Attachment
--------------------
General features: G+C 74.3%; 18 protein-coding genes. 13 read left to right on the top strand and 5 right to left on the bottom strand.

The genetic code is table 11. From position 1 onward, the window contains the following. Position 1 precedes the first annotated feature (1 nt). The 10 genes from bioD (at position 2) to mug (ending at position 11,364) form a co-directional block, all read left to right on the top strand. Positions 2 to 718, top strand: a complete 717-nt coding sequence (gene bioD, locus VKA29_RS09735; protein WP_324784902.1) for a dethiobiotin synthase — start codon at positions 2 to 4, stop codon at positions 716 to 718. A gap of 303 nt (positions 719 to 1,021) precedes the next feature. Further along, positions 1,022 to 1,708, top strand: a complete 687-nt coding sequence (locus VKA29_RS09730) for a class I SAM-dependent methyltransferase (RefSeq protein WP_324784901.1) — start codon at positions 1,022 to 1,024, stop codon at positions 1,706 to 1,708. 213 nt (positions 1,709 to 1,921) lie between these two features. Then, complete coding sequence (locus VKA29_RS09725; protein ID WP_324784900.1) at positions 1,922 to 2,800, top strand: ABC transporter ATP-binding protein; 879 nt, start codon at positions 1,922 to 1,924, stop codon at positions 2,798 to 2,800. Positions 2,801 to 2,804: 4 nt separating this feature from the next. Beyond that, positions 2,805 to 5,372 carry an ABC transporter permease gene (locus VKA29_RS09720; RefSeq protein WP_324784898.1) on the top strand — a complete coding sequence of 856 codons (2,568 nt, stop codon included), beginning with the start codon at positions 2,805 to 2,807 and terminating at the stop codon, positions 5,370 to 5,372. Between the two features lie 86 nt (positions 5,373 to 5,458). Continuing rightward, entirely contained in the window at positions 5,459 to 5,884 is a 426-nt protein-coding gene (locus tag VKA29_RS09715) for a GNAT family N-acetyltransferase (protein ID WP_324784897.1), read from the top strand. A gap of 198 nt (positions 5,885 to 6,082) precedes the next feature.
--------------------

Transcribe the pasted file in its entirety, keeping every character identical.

General features: G+C 74.3%; 18 protein-coding genes. 13 read left to right on the top strand and 5 right to left on the bottom strand.

The genetic code is table 11. From position 1 onward, the window contains the following. Position 1 precedes the first annotated feature (1 nt). The 10 genes from bioD (at position 2) to mug (ending at position 11,364) form a co-directional block, all read left to right on the top strand. Positions 2 to 718, top strand: a complete 717-nt coding sequence (gene bioD, locus VKA29_RS09735; protein WP_324784902.1) for a dethiobiotin synthase — start codon at positions 2 to 4, stop codon at positions 716 to 718. A gap of 303 nt (positions 719 to 1,021) precedes the next feature. Further along, positions 1,022 to 1,708, top strand: a complete 687-nt coding sequence (locus VKA29_RS09730) for a class I SAM-dependent methyltransferase (RefSeq protein WP_324784901.1) — start codon at positions 1,022 to 1,024, stop codon at positions 1,706 to 1,708. 213 nt (positions 1,709 to 1,921) lie between these two features. Then, complete coding sequence (locus VKA29_RS09725; protein ID WP_324784900.1) at positions 1,922 to 2,800, top strand: ABC transporter ATP-binding protein; 879 nt, start codon at positions 1,922 to 1,924, stop codon at positions 2,798 to 2,800. Positions 2,801 to 2,804: 4 nt separating this feature from the next. Beyond that, positions 2,805 to 5,372 carry an ABC transporter permease gene (locus VKA29_RS09720; RefSeq protein WP_324784898.1) on the top strand — a complete coding sequence of 856 codons (2,568 nt, stop codon included), beginning with the start codon at positions 2,805 to 2,807 and terminating at the stop codon, positions 5,370 to 5,372. Between the two features lie 86 nt (positions 5,373 to 5,458). Continuing rightward, entirely contained in the window at positions 5,459 to 5,884 is a 426-nt protein-coding gene (locus tag VKA29_RS09715) for a GNAT family N-acetyltransferase (protein ID WP_324784897.1), read from the top strand. A gap of 198 nt (positions 5,885 to 6,082) precedes the next feature.